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  1. Pandora Unveils First Ever Art Collaboration - Keith Haring X Pandora
  2. Further Growth in Hong Kong’s Luxury Retail Sales
  3. Pandora Unveils First Ever Art Collaboration - Keith Haring X Pandora
  4. Further Growth in Hong Kong’s Luxury Retail Sales
  5. Platinum Jewellery Sales Rise in Key Markets in Q2 2022, PGI says
  6. AGTA Announces New Board Members
  7. Fura Gems Discovers 101-carat Ruby
  8. Lightbox Sells Lower-Quality Lab-Grown Diamonds
  9. 160-Carat Rough Unearthed from Angola Mine
  10. GIA Found Synthetics, Simulant among Four ‘Natural’ Sapphires
  11. ‘De Beers Blue' Might Originate from Deep Earth, Says GIA
  12. New Chairman Elected at India’s GJEPC
  13. Tiffany Launches Its First All Gender Bangle Collection
  14. Pandora Launches Lab-grown Diamond Jewellery Collection in North America
  15. Gemfields Reports Record Revenues
  16. IIJS Premiere Sees Record Number Visitors
  17. Signet Acquires Blue Nile for $360M
  18. Hong Kong jewellery sales slide in H1
  19. Fancy Colour Diamond Price Index Rises
  20. The Potentially Largest Pink Diamond Found in 300 Years
  21. Kering Reports Strong First Half Jewellery Sale
  22. Vicenzaoro Back In September
  23. eBay Offers Fine Jewellery Authentication with GIA Partnership
  24. New Executive Director and Secretary General Appointed for Watch & Jewellery Initiative 2030
  25. VO Vintage Returns To Vicenzaoro September
  26. Sarine Partners With NGTC on Grading Reports In China
  27. Diamond Prices Slide Amid Economic Uncertainty
  28. De Beers, Botswana Sales Agreement Extended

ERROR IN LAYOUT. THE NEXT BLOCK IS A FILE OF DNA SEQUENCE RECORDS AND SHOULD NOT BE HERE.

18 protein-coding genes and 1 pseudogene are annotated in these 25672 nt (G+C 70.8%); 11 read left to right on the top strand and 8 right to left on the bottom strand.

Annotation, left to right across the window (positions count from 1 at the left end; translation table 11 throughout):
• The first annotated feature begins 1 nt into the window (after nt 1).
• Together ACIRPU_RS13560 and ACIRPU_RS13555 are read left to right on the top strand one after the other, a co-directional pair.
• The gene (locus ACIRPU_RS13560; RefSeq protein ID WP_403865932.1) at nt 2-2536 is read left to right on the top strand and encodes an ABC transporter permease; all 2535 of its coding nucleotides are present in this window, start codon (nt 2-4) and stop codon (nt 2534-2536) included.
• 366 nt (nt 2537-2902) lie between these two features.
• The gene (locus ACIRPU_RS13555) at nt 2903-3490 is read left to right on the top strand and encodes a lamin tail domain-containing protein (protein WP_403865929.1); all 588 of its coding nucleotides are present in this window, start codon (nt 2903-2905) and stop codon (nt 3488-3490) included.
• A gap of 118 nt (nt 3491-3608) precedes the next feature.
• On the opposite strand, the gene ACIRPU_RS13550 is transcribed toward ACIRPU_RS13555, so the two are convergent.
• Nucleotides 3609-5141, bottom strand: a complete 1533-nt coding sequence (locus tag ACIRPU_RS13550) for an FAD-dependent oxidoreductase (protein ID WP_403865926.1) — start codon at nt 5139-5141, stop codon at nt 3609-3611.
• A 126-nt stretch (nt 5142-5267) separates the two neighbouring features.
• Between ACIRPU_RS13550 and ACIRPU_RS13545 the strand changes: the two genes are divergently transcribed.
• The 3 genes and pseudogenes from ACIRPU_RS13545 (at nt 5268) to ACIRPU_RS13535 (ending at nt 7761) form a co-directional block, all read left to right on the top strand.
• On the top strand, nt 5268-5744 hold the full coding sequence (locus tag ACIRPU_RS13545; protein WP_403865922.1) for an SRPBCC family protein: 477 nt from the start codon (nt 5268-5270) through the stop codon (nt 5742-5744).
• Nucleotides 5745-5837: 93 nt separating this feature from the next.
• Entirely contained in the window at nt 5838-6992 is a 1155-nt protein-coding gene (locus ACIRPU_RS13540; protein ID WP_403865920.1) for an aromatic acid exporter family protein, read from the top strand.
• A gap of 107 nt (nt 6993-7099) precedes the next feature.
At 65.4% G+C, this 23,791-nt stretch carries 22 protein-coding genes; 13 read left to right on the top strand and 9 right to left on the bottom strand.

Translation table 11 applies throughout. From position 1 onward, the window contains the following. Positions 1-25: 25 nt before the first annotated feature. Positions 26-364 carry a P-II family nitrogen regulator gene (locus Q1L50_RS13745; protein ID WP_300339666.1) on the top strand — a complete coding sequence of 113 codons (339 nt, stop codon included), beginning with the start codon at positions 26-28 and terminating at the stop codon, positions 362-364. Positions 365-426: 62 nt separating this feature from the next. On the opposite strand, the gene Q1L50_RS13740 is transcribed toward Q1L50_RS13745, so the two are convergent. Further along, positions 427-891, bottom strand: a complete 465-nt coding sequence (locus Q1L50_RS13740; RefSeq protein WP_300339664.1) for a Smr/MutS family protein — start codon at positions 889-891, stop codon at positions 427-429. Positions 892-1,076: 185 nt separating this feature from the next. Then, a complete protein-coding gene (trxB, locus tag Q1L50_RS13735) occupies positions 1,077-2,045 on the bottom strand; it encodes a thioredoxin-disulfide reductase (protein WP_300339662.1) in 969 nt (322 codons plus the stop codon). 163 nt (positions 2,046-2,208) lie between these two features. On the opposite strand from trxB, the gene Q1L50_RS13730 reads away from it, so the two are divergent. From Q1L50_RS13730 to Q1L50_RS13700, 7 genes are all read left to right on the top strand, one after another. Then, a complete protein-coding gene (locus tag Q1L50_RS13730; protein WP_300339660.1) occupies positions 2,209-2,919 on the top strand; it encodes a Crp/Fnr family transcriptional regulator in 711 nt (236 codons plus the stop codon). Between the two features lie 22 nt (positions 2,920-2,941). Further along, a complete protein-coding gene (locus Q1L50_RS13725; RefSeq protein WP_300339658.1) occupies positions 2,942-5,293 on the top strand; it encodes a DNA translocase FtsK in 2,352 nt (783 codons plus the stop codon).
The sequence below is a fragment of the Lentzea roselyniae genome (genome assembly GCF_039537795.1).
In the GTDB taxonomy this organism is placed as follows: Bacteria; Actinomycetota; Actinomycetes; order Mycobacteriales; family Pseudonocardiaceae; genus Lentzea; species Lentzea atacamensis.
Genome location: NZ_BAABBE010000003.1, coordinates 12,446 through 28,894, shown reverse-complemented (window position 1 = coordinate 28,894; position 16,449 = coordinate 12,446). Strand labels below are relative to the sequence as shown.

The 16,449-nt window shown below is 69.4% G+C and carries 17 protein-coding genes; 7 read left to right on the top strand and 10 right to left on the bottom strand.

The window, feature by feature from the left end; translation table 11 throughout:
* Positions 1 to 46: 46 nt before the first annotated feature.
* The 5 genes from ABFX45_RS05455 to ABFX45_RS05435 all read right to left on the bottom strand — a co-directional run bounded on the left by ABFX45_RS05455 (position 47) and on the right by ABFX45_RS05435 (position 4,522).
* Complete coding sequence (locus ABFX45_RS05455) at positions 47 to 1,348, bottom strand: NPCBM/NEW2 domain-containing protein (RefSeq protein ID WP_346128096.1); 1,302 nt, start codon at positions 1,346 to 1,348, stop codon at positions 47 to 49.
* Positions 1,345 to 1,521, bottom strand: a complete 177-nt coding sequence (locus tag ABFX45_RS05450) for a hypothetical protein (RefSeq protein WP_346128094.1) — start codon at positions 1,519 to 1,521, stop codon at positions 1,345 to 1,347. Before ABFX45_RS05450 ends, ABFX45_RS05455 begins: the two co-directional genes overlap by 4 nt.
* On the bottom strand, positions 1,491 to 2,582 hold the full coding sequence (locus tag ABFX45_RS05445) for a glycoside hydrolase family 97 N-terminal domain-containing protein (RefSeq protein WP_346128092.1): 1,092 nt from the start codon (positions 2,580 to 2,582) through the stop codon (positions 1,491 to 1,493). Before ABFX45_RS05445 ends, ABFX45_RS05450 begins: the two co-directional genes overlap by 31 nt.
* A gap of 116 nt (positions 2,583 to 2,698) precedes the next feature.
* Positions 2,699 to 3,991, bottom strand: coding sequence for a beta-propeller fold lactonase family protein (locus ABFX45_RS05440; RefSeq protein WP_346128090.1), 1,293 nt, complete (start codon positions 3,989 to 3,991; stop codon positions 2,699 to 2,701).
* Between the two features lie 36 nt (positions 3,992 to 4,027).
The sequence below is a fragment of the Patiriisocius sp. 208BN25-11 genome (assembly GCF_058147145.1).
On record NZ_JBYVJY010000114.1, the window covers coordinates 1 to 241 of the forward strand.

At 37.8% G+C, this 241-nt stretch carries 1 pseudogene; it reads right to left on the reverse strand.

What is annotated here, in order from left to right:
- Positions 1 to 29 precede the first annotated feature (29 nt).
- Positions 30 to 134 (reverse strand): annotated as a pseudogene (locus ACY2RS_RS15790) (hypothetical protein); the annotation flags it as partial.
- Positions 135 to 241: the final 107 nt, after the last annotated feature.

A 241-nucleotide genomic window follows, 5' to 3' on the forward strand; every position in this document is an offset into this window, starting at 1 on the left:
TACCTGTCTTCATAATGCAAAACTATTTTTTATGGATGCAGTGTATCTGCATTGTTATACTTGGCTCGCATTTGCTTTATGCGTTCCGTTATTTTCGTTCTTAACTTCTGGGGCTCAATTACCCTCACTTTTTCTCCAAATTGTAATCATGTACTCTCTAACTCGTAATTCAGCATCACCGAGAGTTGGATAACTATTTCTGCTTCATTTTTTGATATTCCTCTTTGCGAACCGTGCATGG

29. AWDC Appoints David Gotlib As New President
  30. IGI Debuts Online Learning Courses
  31. Swarovski Appoints First Non-Family CEO
  32. Kashmir Sapphire Ring Comes Out on Top at Bonhams
  33. WJA Foundation Launches New Scholarship for Women of Colour
  34. Blue Nile Merges with Mudrick for Its Second IPO
  35. RJC Launches ‘Gender Equality Toolkit’ at JCK Las Vegas
  36. GIA Reports to Go Digital by 2025
  37. Gemfields Achieved Highest Revenue at Emerald Auction
  38. DAMAC Group Now Owns de GRISOGONO
  39. GJEPC Proposes Lab-Grown Diamond Park in India
  40. Pandora’s New Crafting Facility in Vietnam Costs $100M
  41. Q1 Gold Jewellery Demand Soft, Says WGC
  42. Jewellery Buying Groups Formed New Global Alliance
  43. Singapore to Host Jewellery & Gem World 2022
  44. ‘Wonder Woman’ Gal Gadot Premiered in Tiffany’s 2022 High Jewellery Collection
  45. Christie’s to Auction ‘The Light of Africa’ for $18M in June
  46. New Board of Directors were elected to Jewellery Exporters Association of Turkey
  47. Oroarezzo back with Première Competition
  48. ‘De Beers Blue’ auctions US$57.5M at Sotheby’s
  49. CTF launches Mother’s Day collection
  50. Jewelers of America Announces The 2022 CASE Award Winners
  51. De Beers: Diamond Businesses Staying Cautious About Business Expectations
  52. Synthetic Alexandrite Pioneer David Patterson Dies at 89
  53. 205 CARAT FANCY INTENSE YELLOW DIAMOND GENEVA MAGNIFICENT JEWELS | 11 MAY 2022
  54. Rebecca Foerster Appointed As President of Hearts On Fire
  55. US Steps Up Sanctions Against Alrosa
  56. PGI Study Findings: Consumers Have Different Interpretations of Sustainability
  57. Irving Wong Appointed as Pandora’s General Manager For China
  58. Rolex’s 6 New Watches Unveiled at Watches & Wonders Geneva
  59. Sixième Sens par Cartier High Jewellery: Heteractis Ring
  60. Will Russian Diamond Ban Help Foster Lab-Grown Diamond Business?
  61. Press Release: Ariana DeBose, Hunter Schafer and Zoey Deutch Shine in De Beers Jewellers at the Vani
  62. Press Release: Ariana DeBose, Hunter Schafer and Zoey Deutch Shine in De Beers Jewellers at the Vani
  63. JEWELLERY GENEVA Takes Place between 30 March and 3 April 2022
  64. Christie’s Presents 228 carat White Dimond
  65. Gold Bar Integrity Programme to be Implemented
  66. Press Release: BONHAMS ANNOUNCES ACQUISITION OF BRUUN RASMUSSEN AUCTIONEERS – DENMARK’S LEADING AUCT
  67. Early Spring Fashion for Natural Diamonds
  68. Jennifer Garner Shines in De Beers Jewellers at the Premiere in New York
  69. To celebrate its 15th anniversary, “Cartier Women’s Initiative Impact Report”
  70. American Gem Trade Association Announces Partnership with JCK Show Again
  71. Chow Tai Fook and Canada's Mountain Province Diamonds Sign Supply Agreement
  72. Registration Is Open for 2022 JCK Show
  73. Alrosa Caught Up in U.S. Sanctions
  74. Tawhid Abdullah Receives Lifetime Achievement Award